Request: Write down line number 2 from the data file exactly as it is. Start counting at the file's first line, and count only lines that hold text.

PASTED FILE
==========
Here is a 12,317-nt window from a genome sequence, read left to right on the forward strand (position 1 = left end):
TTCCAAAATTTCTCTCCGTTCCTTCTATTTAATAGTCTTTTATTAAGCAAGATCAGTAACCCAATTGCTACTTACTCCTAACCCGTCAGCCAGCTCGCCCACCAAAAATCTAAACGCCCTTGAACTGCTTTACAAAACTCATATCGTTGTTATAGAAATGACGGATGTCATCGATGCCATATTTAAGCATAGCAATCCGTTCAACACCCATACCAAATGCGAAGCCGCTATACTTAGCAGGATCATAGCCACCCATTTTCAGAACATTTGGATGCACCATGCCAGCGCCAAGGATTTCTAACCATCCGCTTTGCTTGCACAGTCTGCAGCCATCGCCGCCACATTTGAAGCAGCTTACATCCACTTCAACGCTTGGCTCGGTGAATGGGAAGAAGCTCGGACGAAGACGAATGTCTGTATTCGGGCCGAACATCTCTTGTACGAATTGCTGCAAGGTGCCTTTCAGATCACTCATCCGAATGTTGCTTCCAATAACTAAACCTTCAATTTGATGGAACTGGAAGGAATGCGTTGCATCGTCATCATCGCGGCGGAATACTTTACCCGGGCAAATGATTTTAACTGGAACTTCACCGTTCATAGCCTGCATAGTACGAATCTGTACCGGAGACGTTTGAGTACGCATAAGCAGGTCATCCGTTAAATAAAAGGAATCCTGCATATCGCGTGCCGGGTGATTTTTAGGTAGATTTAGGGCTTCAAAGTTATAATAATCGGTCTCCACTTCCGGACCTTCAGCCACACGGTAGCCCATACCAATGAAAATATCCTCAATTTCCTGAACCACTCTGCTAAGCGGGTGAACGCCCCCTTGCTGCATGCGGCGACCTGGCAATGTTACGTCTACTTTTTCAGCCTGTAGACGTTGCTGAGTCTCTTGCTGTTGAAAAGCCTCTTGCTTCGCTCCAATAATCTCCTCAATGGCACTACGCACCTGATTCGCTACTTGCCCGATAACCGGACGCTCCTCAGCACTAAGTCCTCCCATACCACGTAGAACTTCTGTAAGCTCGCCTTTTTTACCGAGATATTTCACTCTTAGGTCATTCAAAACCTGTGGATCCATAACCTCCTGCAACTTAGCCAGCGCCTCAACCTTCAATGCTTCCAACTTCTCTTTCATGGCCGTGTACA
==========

TTCCAAAATTTCTCTCCGTTCCTTCTATTTAATAGTCTTTTATTAAGCAAGATCAGTAACCCAATTGCTACTTACTCCTAACCCGTCAGCCAGCTCGCCCACCAAAAATCTAAACGCCCTTGAACTGCTTTACAAAACTCATATCGTTGTTATAGAAATGACGGATGTCATCGATGCCATATTTAAGCATAGCAATCCGTTCAACACCCATACCAAATGCGAAGCCGCTATACTTAGCAGGATCATAGCCACCCATTTTCAGAACATTTGGATGCACCATGCCAGCGCCAAGGATTTCTAACCATCCGCTTTGCTTGCACAGTCTGCAGCCATCGCCGCCACATTTGAAGCAGCTTACATCCACTTCAACGCTTGGCTCGGTGAATGGGAAGAAGCTCGGACGAAGACGAATGTCTGTATTCGGGCCGAACATCTCTTGTACGAATTGCTGCAAGGTGCCTTTCAGATCACTCATCCGAATGTTGCTTCCAATAACTAAACCTTCAATTTGATGGAACTGGAAGGAATGCGTTGCATCGTCATCATCGCGGCGGAATACTTTACCCGGGCAAATGATTTTAACTGGAACTTCACCGTTCATAGCCTGCATAGTACGAATCTGTACCGGAGACGTTTGAGTACGCATAAGCAGGTCATCCGTTAAATAAAAGGAATCCTGCATATCGCGTGCCGGGTGATTTTTAGGTAGATTTAGGGCTTCAAAGTTATAATAATCGGTCTCCACTTCCGGACCTTCAGCCACACGGTAGCCCATACCAATGAAAATATCCTCAATTTCCTGAACCACTCTGCTAAGCGGGTGAACGCCCCCTTGCTGCATGCGGCGACCTGGCAATGTTACGTCTACTTTTTCAGCCTGTAGACGTTGCTGAGTCTCTTGCTGTTGAAAAGCCTCTTGCTTCGCTCCAATAATCTCCTCAATGGCACTACGCACCTGATTCGCTACTTGCCCGATAACCGGACGCTCCTCAGCACTAAGTCCTCCCATACCACGTAGAACTTCTGTAAGCTCGCCTTTTTTACCGAGATATTTCACTCTTAGGTCATTCAAAACCTGTGGATCCATAACCTCCTGCAACTTAGCCAGCGCCTCAACCTTCAATGCTTCCAACTTCTCTTTCATGGCCGTGTACA